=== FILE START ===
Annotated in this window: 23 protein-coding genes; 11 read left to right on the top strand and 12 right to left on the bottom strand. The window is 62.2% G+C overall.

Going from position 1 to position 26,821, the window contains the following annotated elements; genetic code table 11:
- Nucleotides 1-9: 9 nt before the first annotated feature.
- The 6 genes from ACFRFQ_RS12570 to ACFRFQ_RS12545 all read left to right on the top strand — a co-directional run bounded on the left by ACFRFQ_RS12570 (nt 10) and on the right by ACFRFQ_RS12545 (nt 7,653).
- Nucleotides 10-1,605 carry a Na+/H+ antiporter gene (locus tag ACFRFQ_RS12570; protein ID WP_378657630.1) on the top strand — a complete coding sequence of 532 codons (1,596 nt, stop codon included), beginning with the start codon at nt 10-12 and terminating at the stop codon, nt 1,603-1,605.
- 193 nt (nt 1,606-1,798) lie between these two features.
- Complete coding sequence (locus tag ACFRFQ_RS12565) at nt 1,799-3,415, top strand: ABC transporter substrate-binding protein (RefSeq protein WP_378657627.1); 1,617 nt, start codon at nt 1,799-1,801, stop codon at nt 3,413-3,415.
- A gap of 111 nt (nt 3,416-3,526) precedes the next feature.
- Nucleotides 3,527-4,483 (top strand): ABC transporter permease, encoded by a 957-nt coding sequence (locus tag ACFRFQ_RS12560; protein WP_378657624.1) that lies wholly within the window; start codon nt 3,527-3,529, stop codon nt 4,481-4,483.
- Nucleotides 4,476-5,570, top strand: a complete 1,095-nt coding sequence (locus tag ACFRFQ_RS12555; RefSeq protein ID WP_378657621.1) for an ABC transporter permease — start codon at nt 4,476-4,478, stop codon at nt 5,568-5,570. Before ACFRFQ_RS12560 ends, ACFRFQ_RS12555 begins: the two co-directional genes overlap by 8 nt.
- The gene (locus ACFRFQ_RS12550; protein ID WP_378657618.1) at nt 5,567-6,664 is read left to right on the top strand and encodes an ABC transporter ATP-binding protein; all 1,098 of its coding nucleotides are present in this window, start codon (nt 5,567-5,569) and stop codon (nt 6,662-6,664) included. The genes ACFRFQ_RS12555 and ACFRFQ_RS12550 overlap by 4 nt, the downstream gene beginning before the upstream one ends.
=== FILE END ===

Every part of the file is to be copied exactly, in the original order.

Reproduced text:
Annotated in this window: 23 protein-coding genes; 11 read left to right on the top strand and 12 right to left on the bottom strand. The window is 62.2% G+C overall.

Going from position 1 to position 26,821, the window contains the following annotated elements; genetic code table 11:
- Nucleotides 1-9: 9 nt before the first annotated feature.
- The 6 genes from ACFRFQ_RS12570 to ACFRFQ_RS12545 all read left to right on the top strand — a co-directional run bounded on the left by ACFRFQ_RS12570 (nt 10) and on the right by ACFRFQ_RS12545 (nt 7,653).
- Nucleotides 10-1,605 carry a Na+/H+ antiporter gene (locus tag ACFRFQ_RS12570; protein ID WP_378657630.1) on the top strand — a complete coding sequence of 532 codons (1,596 nt, stop codon included), beginning with the start codon at nt 10-12 and terminating at the stop codon, nt 1,603-1,605.
- 193 nt (nt 1,606-1,798) lie between these two features.
- Complete coding sequence (locus tag ACFRFQ_RS12565) at nt 1,799-3,415, top strand: ABC transporter substrate-binding protein (RefSeq protein WP_378657627.1); 1,617 nt, start codon at nt 1,799-1,801, stop codon at nt 3,413-3,415.
- A gap of 111 nt (nt 3,416-3,526) precedes the next feature.
- Nucleotides 3,527-4,483 (top strand): ABC transporter permease, encoded by a 957-nt coding sequence (locus tag ACFRFQ_RS12560; protein WP_378657624.1) that lies wholly within the window; start codon nt 3,527-3,529, stop codon nt 4,481-4,483.
- Nucleotides 4,476-5,570, top strand: a complete 1,095-nt coding sequence (locus tag ACFRFQ_RS12555; RefSeq protein ID WP_378657621.1) for an ABC transporter permease — start codon at nt 4,476-4,478, stop codon at nt 5,568-5,570. Before ACFRFQ_RS12560 ends, ACFRFQ_RS12555 begins: the two co-directional genes overlap by 8 nt.
- The gene (locus ACFRFQ_RS12550; protein ID WP_378657618.1) at nt 5,567-6,664 is read left to right on the top strand and encodes an ABC transporter ATP-binding protein; all 1,098 of its coding nucleotides are present in this window, start codon (nt 5,567-5,569) and stop codon (nt 6,662-6,664) included. The genes ACFRFQ_RS12555 and ACFRFQ_RS12550 overlap by 4 nt, the downstream gene beginning before the upstream one ends.